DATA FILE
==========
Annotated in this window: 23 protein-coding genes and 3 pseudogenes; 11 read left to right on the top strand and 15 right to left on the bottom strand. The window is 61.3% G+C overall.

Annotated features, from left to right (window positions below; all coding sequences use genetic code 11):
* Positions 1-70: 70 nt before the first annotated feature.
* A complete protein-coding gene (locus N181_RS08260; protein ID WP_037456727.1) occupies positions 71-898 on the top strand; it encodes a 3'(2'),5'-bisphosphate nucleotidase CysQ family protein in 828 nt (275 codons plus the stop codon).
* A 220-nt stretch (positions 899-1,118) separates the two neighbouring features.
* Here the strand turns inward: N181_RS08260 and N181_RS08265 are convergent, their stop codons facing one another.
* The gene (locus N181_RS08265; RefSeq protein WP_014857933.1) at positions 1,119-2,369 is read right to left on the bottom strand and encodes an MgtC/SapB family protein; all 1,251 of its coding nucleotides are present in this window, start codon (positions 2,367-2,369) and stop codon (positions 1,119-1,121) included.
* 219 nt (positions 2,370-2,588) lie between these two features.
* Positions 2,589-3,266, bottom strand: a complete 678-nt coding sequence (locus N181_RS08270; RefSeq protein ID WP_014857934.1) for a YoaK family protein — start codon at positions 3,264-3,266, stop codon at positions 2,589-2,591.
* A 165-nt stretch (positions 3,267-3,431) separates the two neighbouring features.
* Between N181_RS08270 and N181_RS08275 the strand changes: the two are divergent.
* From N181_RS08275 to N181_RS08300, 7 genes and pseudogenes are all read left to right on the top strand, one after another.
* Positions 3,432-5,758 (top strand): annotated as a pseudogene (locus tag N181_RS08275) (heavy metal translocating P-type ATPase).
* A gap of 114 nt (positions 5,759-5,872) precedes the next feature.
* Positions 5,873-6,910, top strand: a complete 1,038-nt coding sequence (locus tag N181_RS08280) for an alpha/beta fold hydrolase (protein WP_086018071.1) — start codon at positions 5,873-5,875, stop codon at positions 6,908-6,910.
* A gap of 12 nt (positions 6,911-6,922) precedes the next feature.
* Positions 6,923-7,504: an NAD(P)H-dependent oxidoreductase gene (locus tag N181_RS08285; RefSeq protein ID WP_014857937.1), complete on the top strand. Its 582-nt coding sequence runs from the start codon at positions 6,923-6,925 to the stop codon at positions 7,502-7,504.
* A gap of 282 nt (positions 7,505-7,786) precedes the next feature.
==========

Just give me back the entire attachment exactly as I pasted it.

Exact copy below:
Annotated in this window: 23 protein-coding genes and 3 pseudogenes; 11 read left to right on the top strand and 15 right to left on the bottom strand. The window is 61.3% G+C overall.

Annotated features, from left to right (window positions below; all coding sequences use genetic code 11):
* Positions 1-70: 70 nt before the first annotated feature.
* A complete protein-coding gene (locus N181_RS08260; protein ID WP_037456727.1) occupies positions 71-898 on the top strand; it encodes a 3'(2'),5'-bisphosphate nucleotidase CysQ family protein in 828 nt (275 codons plus the stop codon).
* A 220-nt stretch (positions 899-1,118) separates the two neighbouring features.
* Here the strand turns inward: N181_RS08260 and N181_RS08265 are convergent, their stop codons facing one another.
* The gene (locus N181_RS08265; RefSeq protein WP_014857933.1) at positions 1,119-2,369 is read right to left on the bottom strand and encodes an MgtC/SapB family protein; all 1,251 of its coding nucleotides are present in this window, start codon (positions 2,367-2,369) and stop codon (positions 1,119-1,121) included.
* 219 nt (positions 2,370-2,588) lie between these two features.
* Positions 2,589-3,266, bottom strand: a complete 678-nt coding sequence (locus N181_RS08270; RefSeq protein ID WP_014857934.1) for a YoaK family protein — start codon at positions 3,264-3,266, stop codon at positions 2,589-2,591.
* A 165-nt stretch (positions 3,267-3,431) separates the two neighbouring features.
* Between N181_RS08270 and N181_RS08275 the strand changes: the two are divergent.
* From N181_RS08275 to N181_RS08300, 7 genes and pseudogenes are all read left to right on the top strand, one after another.
* Positions 3,432-5,758 (top strand): annotated as a pseudogene (locus tag N181_RS08275) (heavy metal translocating P-type ATPase).
* A gap of 114 nt (positions 5,759-5,872) precedes the next feature.
* Positions 5,873-6,910, top strand: a complete 1,038-nt coding sequence (locus tag N181_RS08280) for an alpha/beta fold hydrolase (protein WP_086018071.1) — start codon at positions 5,873-5,875, stop codon at positions 6,908-6,910.
* A gap of 12 nt (positions 6,911-6,922) precedes the next feature.
* Positions 6,923-7,504: an NAD(P)H-dependent oxidoreductase gene (locus tag N181_RS08285; RefSeq protein ID WP_014857937.1), complete on the top strand. Its 582-nt coding sequence runs from the start codon at positions 6,923-6,925 to the stop codon at positions 7,502-7,504.
* A gap of 282 nt (positions 7,505-7,786) precedes the next feature.